The last two legs of HS2 should be developed in tandem rather than one after the other, the leader of Nottinghamshire County Council told delegates at our HS2 Economic Growth Conference.

Cllr Kay Cutts, who also chairs the delivery board for the development planned around the proposed East Midlands Hub station at Toton, called for the Manchester and Leeds legs of the line to be developed in tandem rather than sequentially as HS2 currently plans.

“Let’s start both of the lines into the midlands together and do them in parallel.

“This the opportunity. Let’s join together and stop arguing about which bit is more important than the other.

“This isn’t a competition between us. This is about getting investment into the country, this is about making our country a better place.

“It’s about time to lift our heads above the parapet. We need you government, you need us.”

Recalling how the bouncing bomb used by the ‘Dambusters’ had been developed rapidly, the Nottinghamshire county council leader said: ”We have to get on and not find ways of stopping ourselves: all these things can happen as long as you have a will to do it.”

And Cllr Cutts insisted that progress on the Toton project had not been derailed by the wider uncertainty surrounding the government.

“No-one taking their eyes of the ball at Toton: we have got on with the work,” she said.

Andrew Pritchard, director of policy & infrastructure at the East Midlands Councils umbrella group, said that work had already begun to prepare the ground for the new town at Toton.

The plans to route both HS2 and conventional rail services through the hub station opens up scope for new links between the east midlands and both the north east and the Oxford to Cambridge Arc, he said: “This has the ability to transform the economic geography of Britain.”

Pritchard told delegates that the HS2 station’s proposed connections to surrounding centres included an extension of Nottingham’s tram network that will terminate nearby.

This and other connections would help integrate HS2 into plans to upgrade rail services between the east and west midlands, he said: “You start to maximise the benefits by integrating it more fully into existing rail. Let’s get on with it.”

Pritchard also defended the hub station’s out of town location on the grounds that it reflects the relatively dispersed urban geography of the east midlands, which is not dominated by a single city, unlike other conurbations like West Yorkshire and Greater Manchester.

Leonie Dubois, head of consultation and engagement for phase 2B, agreed that Toton had been chosen to serve the wider east midlands rather than individual cities like Derby or Nottingham.

She also said that HS2 is working “incredibly closely” with Northern Powerhouse Rail and Midlands Connect on their plans.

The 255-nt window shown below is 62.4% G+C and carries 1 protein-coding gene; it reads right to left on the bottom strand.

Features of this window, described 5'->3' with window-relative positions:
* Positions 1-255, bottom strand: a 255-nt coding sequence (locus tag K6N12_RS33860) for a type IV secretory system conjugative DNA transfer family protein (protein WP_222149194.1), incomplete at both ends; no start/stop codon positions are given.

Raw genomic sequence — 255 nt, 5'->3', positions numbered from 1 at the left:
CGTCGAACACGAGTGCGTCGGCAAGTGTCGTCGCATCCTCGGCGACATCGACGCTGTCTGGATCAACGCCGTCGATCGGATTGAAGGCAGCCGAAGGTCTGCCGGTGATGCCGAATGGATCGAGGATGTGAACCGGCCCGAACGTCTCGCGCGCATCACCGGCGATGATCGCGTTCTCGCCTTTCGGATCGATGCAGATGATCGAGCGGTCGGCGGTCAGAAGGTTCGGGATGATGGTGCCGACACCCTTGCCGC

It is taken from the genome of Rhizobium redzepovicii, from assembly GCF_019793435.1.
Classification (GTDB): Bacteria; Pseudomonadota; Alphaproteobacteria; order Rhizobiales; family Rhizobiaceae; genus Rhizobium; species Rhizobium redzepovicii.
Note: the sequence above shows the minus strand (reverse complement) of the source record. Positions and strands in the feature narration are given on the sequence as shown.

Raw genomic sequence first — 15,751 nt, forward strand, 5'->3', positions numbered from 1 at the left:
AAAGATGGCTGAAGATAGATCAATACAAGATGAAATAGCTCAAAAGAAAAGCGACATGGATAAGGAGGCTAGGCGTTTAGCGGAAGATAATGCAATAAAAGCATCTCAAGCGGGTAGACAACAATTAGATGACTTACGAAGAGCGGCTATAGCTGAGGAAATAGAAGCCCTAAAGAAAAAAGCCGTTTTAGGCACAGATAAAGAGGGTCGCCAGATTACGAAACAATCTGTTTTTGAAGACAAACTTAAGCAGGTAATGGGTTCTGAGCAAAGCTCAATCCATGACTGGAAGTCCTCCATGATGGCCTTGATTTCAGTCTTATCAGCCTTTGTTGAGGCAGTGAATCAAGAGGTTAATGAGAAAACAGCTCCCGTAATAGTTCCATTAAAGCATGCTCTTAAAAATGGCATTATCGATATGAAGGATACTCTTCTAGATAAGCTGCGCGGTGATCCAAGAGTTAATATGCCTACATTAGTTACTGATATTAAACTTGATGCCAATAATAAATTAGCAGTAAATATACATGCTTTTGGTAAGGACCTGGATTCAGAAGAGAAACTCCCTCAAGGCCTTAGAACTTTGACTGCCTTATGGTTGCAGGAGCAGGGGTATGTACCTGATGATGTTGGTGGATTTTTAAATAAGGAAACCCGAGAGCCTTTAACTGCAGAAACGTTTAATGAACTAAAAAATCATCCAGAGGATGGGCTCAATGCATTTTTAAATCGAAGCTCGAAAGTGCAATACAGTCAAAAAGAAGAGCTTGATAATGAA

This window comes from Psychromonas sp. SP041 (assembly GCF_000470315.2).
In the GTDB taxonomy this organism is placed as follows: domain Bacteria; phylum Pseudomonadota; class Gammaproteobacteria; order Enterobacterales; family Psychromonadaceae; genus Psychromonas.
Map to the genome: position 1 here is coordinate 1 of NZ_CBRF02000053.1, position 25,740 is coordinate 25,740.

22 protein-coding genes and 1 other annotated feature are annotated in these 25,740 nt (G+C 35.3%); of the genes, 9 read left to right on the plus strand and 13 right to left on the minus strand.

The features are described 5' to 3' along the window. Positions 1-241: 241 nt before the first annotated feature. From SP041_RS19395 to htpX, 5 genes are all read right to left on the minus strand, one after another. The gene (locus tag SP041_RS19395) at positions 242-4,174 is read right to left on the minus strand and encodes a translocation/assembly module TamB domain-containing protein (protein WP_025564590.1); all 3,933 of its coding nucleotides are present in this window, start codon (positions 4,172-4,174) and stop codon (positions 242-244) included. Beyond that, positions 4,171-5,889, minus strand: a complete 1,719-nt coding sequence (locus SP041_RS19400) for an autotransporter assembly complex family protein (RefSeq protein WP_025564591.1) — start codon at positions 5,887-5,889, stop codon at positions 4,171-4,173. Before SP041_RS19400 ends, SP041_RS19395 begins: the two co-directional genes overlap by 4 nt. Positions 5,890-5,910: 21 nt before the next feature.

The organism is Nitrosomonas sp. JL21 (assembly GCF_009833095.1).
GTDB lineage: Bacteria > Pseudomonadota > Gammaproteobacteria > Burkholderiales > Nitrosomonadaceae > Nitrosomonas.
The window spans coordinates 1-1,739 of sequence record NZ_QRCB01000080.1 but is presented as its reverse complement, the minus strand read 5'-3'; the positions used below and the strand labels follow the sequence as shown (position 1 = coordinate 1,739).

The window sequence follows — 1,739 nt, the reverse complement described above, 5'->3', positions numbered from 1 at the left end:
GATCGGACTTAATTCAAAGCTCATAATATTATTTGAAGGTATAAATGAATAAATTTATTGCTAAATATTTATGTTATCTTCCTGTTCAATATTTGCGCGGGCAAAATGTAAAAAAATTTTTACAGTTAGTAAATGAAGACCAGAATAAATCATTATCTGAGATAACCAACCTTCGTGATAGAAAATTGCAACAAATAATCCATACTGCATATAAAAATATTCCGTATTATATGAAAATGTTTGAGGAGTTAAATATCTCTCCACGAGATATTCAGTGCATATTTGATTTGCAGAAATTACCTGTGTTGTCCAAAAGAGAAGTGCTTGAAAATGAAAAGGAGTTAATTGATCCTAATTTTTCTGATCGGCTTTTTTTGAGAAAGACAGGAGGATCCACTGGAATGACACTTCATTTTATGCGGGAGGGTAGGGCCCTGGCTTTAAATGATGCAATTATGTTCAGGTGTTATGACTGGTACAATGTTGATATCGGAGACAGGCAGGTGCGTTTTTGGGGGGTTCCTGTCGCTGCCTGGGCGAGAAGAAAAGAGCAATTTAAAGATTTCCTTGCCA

But the delivery of HS2 should not be bundled up with other rail projects, she warned.

Responding to a question suggesting that the delivery of HS2 should be integrated into these projects, she said: “If you try and tie everything together it becomes too big and becomes impossible to manage.

“We shouldn’t lose sight if we try and do too much in one go,” she said, noting that the hybrid bill for phase two of the line had been the biggest ever presented to Parliament.

Paul Morris, director of Leeds-based developer St James Securities; said it “would be nice to start” the line in his home city and build southwards, partly in order to demonstrate to people living along the route that the project is delivering benefits.

“We need to see is action and that we are going to get on with it,” he said, adding that the UK is “rubbish” at building large infrastructure because of its tendency to “prevaricate”.

Morris also outlined progress on the company’s Becketwell development, which covers six acre, comprising 3.5% of the total land area within Derby’s core ring road.

The scheme is designed to claw back some of the commercial and retail activity, which has been attracted out of town to Pride Park and the Intu shopping mall on the edge of the city centre.

He said that St James has submitted a hybrid application for the site where it is planning to create a new urban quarter, including 310 build to rent appartments that will be focused around a new civic square.

Previous plans for the site, which has blighted the surrounding part of Derby city centre for several years, included an indoor ice rink, which Morris described as “the worst idea you could have” in terms of regeneration.

Prof Nigel Wright, deputy vice-chancellor at Nottingham Trent University, told delegates about plans for a high Value ‘Innovation Campus’, which will create 11,000 jobs, at Toton.